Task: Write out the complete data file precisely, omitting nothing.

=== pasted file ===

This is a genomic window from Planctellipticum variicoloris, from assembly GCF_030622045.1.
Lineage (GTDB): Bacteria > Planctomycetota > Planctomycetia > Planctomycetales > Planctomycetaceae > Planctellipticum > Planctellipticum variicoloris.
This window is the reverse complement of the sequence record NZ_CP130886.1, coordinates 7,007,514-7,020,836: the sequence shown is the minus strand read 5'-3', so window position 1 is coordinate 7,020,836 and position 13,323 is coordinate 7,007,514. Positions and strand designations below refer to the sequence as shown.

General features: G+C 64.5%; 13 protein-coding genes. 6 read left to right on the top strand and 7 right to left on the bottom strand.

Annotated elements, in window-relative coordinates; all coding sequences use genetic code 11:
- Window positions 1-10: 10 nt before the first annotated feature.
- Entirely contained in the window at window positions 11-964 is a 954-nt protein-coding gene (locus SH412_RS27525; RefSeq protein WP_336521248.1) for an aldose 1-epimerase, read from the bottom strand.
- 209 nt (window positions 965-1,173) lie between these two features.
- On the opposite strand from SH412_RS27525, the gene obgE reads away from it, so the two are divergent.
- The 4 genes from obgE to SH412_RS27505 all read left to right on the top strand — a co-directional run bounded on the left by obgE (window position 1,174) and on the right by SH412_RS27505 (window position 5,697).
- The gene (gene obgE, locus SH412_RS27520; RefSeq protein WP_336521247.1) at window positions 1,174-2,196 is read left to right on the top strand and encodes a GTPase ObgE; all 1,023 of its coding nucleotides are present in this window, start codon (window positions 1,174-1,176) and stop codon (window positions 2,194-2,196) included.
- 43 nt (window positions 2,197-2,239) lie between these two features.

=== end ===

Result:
This is a genomic window from Planctellipticum variicoloris, from assembly GCF_030622045.1.
Lineage (GTDB): Bacteria > Planctomycetota > Planctomycetia > Planctomycetales > Planctomycetaceae > Planctellipticum > Planctellipticum variicoloris.
This window is the reverse complement of the sequence record NZ_CP130886.1, coordinates 7,007,514-7,020,836: the sequence shown is the minus strand read 5'-3', so window position 1 is coordinate 7,020,836 and position 13,323 is coordinate 7,007,514. Positions and strand designations below refer to the sequence as shown.

General features: G+C 64.5%; 13 protein-coding genes. 6 read left to right on the top strand and 7 right to left on the bottom strand.

Annotated elements, in window-relative coordinates; all coding sequences use genetic code 11:
- Window positions 1-10: 10 nt before the first annotated feature.
- Entirely contained in the window at window positions 11-964 is a 954-nt protein-coding gene (locus SH412_RS27525; RefSeq protein WP_336521248.1) for an aldose 1-epimerase, read from the bottom strand.
- 209 nt (window positions 965-1,173) lie between these two features.
- On the opposite strand from SH412_RS27525, the gene obgE reads away from it, so the two are divergent.
- The 4 genes from obgE to SH412_RS27505 all read left to right on the top strand — a co-directional run bounded on the left by obgE (window position 1,174) and on the right by SH412_RS27505 (window position 5,697).
- The gene (gene obgE, locus SH412_RS27520; RefSeq protein WP_336521247.1) at window positions 1,174-2,196 is read left to right on the top strand and encodes a GTPase ObgE; all 1,023 of its coding nucleotides are present in this window, start codon (window positions 1,174-1,176) and stop codon (window positions 2,194-2,196) included.
- 43 nt (window positions 2,197-2,239) lie between these two features.